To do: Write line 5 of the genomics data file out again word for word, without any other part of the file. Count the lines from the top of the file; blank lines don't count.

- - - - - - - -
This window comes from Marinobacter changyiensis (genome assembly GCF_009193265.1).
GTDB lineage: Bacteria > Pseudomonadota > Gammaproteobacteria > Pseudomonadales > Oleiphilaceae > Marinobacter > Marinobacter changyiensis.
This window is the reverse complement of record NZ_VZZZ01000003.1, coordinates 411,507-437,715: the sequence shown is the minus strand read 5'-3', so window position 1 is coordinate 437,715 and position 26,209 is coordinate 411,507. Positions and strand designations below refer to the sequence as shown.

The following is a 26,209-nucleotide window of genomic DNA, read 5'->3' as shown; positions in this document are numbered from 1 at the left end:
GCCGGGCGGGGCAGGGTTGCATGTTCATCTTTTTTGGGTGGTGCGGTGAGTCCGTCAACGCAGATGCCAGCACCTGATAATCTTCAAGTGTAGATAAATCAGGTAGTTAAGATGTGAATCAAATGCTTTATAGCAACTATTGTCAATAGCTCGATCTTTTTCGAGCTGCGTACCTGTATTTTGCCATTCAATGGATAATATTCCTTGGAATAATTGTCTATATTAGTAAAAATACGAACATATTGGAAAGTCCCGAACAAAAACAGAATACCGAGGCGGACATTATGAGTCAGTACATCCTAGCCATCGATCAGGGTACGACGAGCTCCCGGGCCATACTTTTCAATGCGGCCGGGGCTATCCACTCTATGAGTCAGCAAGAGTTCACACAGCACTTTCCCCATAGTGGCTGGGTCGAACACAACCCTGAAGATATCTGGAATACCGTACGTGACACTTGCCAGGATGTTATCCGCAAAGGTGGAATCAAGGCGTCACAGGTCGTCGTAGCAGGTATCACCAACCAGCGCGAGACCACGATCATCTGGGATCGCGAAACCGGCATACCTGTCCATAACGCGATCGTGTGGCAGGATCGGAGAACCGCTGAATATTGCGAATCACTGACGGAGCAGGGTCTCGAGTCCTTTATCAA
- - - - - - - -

GCCGGGCGGGGCAGGGTTGCATGTTCATCTTTTTTGGGTGGTGCGGTGAGTCCGTCAACGCAGATGCCAGCACCTGATAATCTTCAAGTGTAGATAAATCAGGTAGTTAAGATGTGAATCAAATGCTTTATAGCAACTATTGTCAATAGCTCGATCTTTTTCGAGCTGCGTACCTGTATTTTGCCATTCAATGGATAATATTCCTTGGAATAATTGTCTATATTAGTAAAAATACGAACATATTGGAAAGTCCCGAACAAAAACAGAATACCGAGGCGGACATTATGAGTCAGTACATCCTAGCCATCGATCAGGGTACGACGAGCTCCCGGGCCATACTTTTCAATGCGGCCGGGGCTATCCACTCTATGAGTCAGCAAGAGTTCACACAGCACTTTCCCCATAGTGGCTGGGTCGAACACAACCCTGAAGATATCTGGAATACCGTACGTGACACTTGCCAGGATGTTATCCGCAAAGGTGGAATCAAGGCGTCACAGGTCGTCGTAGCAGGTATCACCAACCAGCGCGAGACCACGATCATCTGGGATCGCGAAACCGGCATACCTGTCCATAACGCGATCGTGTGGCAGGATCGGAGAACCGCTGAATATTGCGAATCACTGACGGAGCAGGGTCTCGAGTCCTTTATCAA